I’d been pretty chipper all morning. Swinging along in the middle position on our rope of three, Skip setting a manageable pace and Christopher moving easily at the rear, I thought, GREAT. I’m fit enough to romp up the Shackleton Gap without even feeling breathless. My pulk feels heavyish but once under momentum it swishes over the snow obediently enough. This is a wild and wonderful place with rock and snow and sunny skies and no human presence bar our own.

Janey skinning

Janey skinning

It’s all going to be easy-peasy. Marvellous.

Ha ha. We stopped for lunch in rising wind. Thin grey cloud had already shawled the sky and without sunlight the scenery became bleak and hostile. I made the hideous mistake of lowering my harness and trousers to pee without bothering to unfasten the pulk traces, or my rucksack straps, or the prusik knot securing the pulk to the rope. Embarrassed as usual by the process, I pulled my stuff together too hastily afterwards and stepped the wrong way. The other ropes were already moving off into the white murk. My harness was twisted, the rope was round my leg, everything was in a nightmare tangle. Skip was nose into the wind like a gun dog. I lurched in his wake. The pulk fishtailed exhaustingly on knotted traces.

I struggled on, against a desperate crosswind. The snow was scoured to pearly ice, nasty and featureless. My skins kept slipping sideways instead of gliding forwards, but Skip pulled inexorably ahead so I was tugged in two directions. By now the wind was blasting in huge snowy gusts. My face stung with it. Suddenly a massive gust came (‘Fifty plus’, the men said later) and lifted me right off my feet. I was dumped on my side in a cats’ cradle of ropes. It’s hard to get upright with crossed skis and a cumbersome rucksack, let alone from under a red plastic sledge on an incline of sheet ice. People yelled inaudible instructions into the teeth of the gale.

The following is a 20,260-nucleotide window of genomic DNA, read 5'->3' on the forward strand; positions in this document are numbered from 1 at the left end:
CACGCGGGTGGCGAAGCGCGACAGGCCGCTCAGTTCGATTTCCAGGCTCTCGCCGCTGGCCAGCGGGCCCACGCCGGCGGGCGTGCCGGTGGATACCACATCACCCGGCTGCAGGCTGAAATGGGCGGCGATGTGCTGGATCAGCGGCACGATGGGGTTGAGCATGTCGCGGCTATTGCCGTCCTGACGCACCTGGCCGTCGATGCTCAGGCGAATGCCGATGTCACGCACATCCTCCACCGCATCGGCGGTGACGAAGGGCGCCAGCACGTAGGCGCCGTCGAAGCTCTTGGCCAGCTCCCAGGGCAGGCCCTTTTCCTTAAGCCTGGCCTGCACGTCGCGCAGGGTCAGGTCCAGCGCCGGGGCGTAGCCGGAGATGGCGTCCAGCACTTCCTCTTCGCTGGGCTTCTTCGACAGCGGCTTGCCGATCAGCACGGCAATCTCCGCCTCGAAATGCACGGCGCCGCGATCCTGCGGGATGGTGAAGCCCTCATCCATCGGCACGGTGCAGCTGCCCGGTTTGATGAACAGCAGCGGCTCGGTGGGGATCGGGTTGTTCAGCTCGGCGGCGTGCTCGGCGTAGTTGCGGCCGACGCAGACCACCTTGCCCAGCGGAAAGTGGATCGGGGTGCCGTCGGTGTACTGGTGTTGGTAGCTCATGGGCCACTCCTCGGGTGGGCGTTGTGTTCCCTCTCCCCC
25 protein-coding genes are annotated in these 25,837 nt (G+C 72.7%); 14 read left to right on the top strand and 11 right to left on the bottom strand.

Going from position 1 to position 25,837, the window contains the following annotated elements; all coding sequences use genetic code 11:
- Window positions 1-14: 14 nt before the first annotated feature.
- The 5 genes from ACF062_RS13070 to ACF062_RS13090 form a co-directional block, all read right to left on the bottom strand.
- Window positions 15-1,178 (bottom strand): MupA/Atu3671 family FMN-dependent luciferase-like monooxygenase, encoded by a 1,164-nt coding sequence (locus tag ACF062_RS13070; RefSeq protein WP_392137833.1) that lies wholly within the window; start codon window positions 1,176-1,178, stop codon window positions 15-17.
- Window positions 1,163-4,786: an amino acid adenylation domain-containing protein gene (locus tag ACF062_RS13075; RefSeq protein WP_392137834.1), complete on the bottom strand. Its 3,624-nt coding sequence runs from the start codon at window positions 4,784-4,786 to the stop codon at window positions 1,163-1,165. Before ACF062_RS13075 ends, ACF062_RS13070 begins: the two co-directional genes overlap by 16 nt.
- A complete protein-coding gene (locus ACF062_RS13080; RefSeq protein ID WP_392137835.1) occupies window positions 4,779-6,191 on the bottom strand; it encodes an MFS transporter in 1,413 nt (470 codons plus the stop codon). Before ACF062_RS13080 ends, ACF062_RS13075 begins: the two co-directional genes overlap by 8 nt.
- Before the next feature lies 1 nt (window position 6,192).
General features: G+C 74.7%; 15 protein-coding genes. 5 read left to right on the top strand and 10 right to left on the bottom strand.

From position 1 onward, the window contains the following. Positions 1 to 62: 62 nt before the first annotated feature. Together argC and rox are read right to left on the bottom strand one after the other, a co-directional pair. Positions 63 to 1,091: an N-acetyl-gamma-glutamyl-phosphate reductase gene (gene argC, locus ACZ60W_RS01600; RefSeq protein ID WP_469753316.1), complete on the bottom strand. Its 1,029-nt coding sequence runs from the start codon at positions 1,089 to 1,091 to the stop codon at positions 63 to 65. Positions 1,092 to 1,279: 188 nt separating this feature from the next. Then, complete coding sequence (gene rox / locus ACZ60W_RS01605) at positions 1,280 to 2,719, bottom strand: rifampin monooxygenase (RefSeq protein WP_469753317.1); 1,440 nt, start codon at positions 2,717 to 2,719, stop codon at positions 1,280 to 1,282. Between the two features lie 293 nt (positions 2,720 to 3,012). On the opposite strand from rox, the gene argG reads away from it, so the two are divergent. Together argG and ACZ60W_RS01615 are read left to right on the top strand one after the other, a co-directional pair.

The second time it happened I very nearly laid my head on the ice to weep. But luckily – and no doubt accurately – I judged that this wasn’t the moment for waterworks.

We trudged on, and at long last reached our first camp under the Trident Ridge.

I thought, how many more days like this can I actually survive?

But that was really the worst of it, and it wasn’t so bad after all.

There were far more compensatory vistas and small achievements and shared moments with my companions than I can list. The team spirit was almost the best thing about our six days out there – a word of muttered encouragement or commiseration from one, a helping hand from another, the almost constant jokes and the unfailing good humour. At one point Gavin saw I was struggling on foot down a gully, silently took my skis from me and tied them to his pulk alongside his own. He was already hauling twice my load. It was a very Polar Hero act. We might almost have gone so far as to shake hands, wordlessly of course.